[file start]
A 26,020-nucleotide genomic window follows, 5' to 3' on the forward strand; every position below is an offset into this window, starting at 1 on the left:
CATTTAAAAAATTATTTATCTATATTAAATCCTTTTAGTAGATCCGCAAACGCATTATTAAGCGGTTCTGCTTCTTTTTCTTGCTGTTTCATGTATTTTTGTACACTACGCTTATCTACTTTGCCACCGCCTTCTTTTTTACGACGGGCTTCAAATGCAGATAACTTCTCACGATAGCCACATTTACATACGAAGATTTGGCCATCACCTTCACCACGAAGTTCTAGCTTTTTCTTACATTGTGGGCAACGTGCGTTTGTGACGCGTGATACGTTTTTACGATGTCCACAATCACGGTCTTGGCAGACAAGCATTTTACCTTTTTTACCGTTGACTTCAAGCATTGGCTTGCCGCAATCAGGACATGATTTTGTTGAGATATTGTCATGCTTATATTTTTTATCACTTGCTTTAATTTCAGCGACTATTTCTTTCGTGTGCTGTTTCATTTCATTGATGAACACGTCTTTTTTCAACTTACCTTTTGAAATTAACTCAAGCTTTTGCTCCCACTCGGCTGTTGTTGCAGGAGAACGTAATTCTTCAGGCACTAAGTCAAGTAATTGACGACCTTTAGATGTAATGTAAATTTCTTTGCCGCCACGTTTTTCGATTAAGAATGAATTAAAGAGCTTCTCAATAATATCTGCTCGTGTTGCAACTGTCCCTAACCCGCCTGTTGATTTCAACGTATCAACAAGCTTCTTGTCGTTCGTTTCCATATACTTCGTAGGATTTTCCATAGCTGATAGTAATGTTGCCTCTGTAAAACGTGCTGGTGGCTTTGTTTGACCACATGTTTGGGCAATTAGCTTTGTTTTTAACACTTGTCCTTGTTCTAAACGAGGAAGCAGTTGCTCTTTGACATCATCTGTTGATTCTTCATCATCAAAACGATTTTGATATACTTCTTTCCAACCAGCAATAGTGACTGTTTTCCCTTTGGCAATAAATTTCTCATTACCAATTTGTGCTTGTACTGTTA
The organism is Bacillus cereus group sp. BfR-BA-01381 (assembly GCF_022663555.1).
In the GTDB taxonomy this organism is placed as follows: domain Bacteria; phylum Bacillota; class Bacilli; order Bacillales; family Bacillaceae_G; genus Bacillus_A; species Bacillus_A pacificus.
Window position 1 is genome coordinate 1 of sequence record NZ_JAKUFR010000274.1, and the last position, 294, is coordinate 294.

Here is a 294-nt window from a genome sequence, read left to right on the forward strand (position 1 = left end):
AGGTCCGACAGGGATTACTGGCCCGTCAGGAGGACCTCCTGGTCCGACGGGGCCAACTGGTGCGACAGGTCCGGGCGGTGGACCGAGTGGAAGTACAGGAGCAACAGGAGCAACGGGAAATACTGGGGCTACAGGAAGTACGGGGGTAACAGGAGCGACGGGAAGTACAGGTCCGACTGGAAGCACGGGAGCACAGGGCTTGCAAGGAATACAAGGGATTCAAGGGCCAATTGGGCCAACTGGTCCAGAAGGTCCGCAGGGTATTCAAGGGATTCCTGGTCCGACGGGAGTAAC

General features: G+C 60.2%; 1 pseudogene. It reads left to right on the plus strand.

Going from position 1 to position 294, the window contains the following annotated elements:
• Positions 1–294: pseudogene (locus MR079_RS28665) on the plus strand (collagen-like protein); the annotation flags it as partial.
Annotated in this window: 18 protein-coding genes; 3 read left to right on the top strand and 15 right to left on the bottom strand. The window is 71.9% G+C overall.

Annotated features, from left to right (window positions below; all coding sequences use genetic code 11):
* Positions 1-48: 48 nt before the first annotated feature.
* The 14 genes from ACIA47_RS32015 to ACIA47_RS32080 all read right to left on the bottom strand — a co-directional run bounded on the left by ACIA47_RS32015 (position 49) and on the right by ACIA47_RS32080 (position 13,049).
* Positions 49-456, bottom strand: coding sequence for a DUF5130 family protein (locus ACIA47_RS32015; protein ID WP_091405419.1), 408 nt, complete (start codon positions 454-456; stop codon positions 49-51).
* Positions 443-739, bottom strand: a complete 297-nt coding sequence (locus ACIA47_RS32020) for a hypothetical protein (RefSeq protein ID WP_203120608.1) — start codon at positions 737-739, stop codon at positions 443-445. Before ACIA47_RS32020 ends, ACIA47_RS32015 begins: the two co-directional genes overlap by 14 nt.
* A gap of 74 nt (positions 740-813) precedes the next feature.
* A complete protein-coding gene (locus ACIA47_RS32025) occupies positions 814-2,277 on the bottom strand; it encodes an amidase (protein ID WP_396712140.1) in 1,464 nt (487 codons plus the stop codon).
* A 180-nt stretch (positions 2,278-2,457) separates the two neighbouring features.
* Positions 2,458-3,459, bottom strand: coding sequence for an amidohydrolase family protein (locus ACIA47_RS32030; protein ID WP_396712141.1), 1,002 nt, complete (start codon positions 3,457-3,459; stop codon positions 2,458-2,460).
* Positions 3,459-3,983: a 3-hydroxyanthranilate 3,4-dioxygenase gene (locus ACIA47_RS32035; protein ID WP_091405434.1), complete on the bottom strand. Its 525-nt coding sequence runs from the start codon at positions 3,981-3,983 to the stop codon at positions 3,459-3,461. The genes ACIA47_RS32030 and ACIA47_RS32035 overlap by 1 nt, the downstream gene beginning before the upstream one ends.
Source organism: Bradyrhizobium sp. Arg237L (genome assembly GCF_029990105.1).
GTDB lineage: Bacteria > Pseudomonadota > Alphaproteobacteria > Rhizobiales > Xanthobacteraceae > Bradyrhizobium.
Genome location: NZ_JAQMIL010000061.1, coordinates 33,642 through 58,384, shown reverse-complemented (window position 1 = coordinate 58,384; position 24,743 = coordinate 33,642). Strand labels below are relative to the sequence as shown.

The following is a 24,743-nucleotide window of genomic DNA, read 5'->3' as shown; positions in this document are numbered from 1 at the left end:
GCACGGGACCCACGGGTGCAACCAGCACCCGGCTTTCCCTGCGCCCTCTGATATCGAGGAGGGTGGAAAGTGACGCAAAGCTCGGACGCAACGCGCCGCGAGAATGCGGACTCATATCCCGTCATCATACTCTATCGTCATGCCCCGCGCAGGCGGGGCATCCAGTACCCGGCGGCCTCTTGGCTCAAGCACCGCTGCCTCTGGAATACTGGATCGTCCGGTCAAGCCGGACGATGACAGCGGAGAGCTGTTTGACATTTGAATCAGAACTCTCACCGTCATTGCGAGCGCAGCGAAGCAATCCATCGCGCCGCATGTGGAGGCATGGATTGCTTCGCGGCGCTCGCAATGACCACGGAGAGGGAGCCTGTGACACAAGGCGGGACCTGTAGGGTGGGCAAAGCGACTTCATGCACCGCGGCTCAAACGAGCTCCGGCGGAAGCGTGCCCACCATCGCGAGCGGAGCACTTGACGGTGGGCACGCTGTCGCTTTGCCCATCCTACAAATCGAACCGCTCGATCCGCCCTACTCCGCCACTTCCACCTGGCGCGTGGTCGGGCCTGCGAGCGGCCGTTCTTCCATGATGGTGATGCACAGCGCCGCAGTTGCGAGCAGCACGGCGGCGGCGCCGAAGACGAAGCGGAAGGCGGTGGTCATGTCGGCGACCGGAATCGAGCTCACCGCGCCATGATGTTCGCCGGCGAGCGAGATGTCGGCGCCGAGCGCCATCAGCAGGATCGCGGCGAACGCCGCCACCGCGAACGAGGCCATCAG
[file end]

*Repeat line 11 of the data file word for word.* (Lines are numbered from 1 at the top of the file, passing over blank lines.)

Annotated in this window: 18 protein-coding genes; 3 read left to right on the top strand and 15 right to left on the bottom strand. The window is 71.9% G+C overall.